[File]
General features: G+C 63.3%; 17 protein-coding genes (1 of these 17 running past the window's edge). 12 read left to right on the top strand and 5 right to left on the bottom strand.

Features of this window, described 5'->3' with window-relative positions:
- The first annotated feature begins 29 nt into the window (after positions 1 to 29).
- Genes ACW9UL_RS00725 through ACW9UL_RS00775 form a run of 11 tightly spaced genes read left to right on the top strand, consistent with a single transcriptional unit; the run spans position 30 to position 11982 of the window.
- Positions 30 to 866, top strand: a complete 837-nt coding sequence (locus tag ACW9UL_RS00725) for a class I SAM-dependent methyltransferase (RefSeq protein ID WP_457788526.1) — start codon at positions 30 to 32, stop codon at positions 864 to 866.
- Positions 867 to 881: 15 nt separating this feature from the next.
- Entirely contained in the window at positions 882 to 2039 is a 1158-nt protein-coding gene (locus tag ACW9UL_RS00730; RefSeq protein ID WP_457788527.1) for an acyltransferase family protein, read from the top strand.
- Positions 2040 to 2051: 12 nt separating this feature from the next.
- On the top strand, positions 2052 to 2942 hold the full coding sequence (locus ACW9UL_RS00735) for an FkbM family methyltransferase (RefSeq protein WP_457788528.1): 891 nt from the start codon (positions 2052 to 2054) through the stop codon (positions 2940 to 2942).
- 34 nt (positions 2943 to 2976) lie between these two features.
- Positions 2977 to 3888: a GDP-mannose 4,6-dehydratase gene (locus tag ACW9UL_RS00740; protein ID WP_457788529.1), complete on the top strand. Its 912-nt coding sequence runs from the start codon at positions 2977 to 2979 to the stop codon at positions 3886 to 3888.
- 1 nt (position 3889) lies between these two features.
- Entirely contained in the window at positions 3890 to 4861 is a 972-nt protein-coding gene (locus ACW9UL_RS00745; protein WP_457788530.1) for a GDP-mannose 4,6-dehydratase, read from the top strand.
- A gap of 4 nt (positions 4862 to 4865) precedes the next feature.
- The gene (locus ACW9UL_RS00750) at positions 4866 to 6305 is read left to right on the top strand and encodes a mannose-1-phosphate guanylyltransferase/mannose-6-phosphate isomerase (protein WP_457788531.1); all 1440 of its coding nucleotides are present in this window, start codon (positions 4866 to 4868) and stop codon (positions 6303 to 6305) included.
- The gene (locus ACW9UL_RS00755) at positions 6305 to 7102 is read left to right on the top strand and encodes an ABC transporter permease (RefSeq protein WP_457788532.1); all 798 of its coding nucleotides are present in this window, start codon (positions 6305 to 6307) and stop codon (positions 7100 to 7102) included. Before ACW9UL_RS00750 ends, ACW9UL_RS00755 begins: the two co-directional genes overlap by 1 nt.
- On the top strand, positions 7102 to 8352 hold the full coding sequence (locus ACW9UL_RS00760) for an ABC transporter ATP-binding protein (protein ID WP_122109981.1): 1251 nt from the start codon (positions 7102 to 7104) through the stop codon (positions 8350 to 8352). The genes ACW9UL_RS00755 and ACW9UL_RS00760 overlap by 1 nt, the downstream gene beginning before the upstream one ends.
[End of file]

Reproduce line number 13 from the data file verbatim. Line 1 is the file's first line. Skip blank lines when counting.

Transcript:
- Entirely contained in the window at positions 3890 to 4861 is a 972-nt protein-coding gene (locus ACW9UL_RS00745; protein WP_457788530.1) for a GDP-mannose 4,6-dehydratase, read from the top strand.